Clean Code: Looking to write better code? 

Clean Code: Looking to write better code? 

Every professional developer strives to implement good code. In this article, our Technical Manager, Vanesa Schimpf, shares some insights on how Clean Code can help you produce quality software.

Have you ever come across a bad code? Surely yes, and you probably felt impeded or delayed because of that bad code. Did it surprise you when you realized that you wrote that bad code? Don’t worry, it has happened to all of us. 

As professional developers, sometimes, we are under pressure, running to finish what we promised in the time we promised. Maybe our boss will think we’re wasting our time if we delay our delivery by improving a solution that’s actually already working. We think that we will have time to improve it later, but that later never comes. 

clean code

What we sometimes don’t realize is that this bad code impacts us in many ways. It decreases productivity by taking so long to understand it, it introduces errors by not being maintainable, each new change is more difficult and riskier by not being scalable, and even small requirements that should be easy and limited, end up being big changes that impact other places in the system. As the system grows with bad code, it becomes too complicated to continue working on it, and we begin to realize that we need to refactor it. Many refactors tend to be large, and it is sometimes tough to define the scope. We usually start by changing a small piece, but then we discover that it won’t be enough if we don’t improve the next part, so we end up with giant refactors that introduce a lot of bugs and generate a lot of re-work in all areas. At this point, there is not much more that we can do, and we end up with two possible situations: continue with infinite refactors or start with a new system in parallel with all that it implies (more resources, more time, more money).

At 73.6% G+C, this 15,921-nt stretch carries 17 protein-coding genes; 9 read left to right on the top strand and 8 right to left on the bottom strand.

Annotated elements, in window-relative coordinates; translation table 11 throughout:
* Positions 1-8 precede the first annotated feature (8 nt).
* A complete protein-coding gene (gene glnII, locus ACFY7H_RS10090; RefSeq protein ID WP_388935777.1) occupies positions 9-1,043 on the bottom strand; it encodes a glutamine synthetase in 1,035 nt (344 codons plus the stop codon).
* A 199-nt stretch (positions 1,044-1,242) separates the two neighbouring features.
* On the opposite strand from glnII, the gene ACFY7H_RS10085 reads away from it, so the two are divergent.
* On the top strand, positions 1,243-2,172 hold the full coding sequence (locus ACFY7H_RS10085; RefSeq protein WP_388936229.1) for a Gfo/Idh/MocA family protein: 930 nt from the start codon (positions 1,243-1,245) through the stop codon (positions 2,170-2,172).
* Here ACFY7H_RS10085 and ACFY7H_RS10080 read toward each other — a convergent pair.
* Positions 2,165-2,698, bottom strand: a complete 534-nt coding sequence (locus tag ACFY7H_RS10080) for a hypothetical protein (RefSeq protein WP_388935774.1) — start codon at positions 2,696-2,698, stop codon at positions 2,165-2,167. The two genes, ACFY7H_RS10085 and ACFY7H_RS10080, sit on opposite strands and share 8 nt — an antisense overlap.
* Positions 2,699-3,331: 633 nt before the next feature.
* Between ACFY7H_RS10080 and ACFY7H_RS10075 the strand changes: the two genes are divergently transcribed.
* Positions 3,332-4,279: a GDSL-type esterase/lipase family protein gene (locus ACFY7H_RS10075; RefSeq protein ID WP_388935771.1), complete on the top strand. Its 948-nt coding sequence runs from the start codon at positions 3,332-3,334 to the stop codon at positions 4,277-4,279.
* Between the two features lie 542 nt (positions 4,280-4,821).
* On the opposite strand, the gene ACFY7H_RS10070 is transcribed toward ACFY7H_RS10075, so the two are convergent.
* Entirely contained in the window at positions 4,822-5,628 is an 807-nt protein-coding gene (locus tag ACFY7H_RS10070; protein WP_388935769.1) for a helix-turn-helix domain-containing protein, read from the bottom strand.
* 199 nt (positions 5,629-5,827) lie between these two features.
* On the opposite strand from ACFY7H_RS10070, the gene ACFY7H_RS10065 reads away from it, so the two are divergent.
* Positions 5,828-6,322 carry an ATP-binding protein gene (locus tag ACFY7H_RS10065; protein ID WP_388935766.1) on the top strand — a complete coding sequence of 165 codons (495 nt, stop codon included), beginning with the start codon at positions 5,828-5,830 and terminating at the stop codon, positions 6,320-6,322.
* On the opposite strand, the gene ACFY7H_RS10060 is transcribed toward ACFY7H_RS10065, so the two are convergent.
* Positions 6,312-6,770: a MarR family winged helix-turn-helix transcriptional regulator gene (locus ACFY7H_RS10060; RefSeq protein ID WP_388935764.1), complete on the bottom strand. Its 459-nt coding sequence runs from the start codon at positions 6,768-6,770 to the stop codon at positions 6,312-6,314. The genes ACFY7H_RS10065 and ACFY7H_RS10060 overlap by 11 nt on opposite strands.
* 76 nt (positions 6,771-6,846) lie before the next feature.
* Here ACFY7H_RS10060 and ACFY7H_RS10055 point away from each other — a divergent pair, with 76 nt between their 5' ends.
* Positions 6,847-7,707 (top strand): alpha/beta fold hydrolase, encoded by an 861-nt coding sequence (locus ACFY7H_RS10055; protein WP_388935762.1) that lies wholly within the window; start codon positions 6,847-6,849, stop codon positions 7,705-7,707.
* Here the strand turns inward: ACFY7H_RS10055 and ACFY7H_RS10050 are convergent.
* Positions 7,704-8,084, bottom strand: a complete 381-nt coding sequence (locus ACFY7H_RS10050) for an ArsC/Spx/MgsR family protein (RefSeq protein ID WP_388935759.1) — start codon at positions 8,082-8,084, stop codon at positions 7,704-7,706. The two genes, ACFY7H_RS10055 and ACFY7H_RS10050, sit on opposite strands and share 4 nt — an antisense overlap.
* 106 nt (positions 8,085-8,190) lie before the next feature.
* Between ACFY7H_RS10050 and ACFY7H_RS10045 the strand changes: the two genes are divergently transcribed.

We could avoid all those problems if we write good code! Yes, the responsibility is ours as programmers, and we have the power in our hands to define the result of what we create. It is easy to fall into bad code; however, as the authors, we can lead the experience that future readers will have when going through our code. Since we want to be good professionals, we must strive to produce quality software. 

What is Clean Code? 

The Clean Code term was used by Robert C. Martin in his book Clean Code: A Handbook of Agile Software Craftsmanship to describe a set of software design principles that help produce intuitive and maintainable code. Robert, or Uncle Bob, proposes a series of guides and good practices that every good programmer should follow in their nomenclatures and conventions.  

In his book, you can find different interpretations of this term, where I can extract some interesting words: elegant code, easy to read and understand, efficient and performant, with minimal dependencies, with error handling, direct and focused on a single responsibility, with unit tests, and nothing obvious that can be improved. 

Some of these guidelines and good practices are summarized below. 

Main practices for writing good code